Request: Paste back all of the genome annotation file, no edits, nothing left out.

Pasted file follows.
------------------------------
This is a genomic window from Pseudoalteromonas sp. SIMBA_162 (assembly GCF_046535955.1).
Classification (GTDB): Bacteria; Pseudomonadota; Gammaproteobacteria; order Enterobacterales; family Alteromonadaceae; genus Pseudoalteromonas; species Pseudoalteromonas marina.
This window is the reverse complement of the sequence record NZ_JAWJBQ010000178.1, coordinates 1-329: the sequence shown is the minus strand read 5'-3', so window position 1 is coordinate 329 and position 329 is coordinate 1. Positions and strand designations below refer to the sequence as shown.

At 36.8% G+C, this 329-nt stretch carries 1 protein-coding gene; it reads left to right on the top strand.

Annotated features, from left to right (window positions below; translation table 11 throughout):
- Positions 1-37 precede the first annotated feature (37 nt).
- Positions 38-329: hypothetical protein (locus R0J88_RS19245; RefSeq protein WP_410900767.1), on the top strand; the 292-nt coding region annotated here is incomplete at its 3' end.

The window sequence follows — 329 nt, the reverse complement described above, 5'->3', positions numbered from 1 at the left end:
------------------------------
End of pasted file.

This is a genomic window from Pseudoalteromonas sp. SIMBA_162 (assembly GCF_046535955.1).
Classification (GTDB): Bacteria; Pseudomonadota; Gammaproteobacteria; order Enterobacterales; family Alteromonadaceae; genus Pseudoalteromonas; species Pseudoalteromonas marina.
This window is the reverse complement of the sequence record NZ_JAWJBQ010000178.1, coordinates 1-329: the sequence shown is the minus strand read 5'-3', so window position 1 is coordinate 329 and position 329 is coordinate 1. Positions and strand designations below refer to the sequence as shown.

At 36.8% G+C, this 329-nt stretch carries 1 protein-coding gene; it reads left to right on the top strand.

Annotated features, from left to right (window positions below; translation table 11 throughout):
- Positions 1-37 precede the first annotated feature (37 nt).
- Positions 38-329: hypothetical protein (locus R0J88_RS19245; RefSeq protein WP_410900767.1), on the top strand; the 292-nt coding region annotated here is incomplete at its 3' end.

The window sequence follows — 329 nt, the reverse complement described above, 5'->3', positions numbered from 1 at the left end: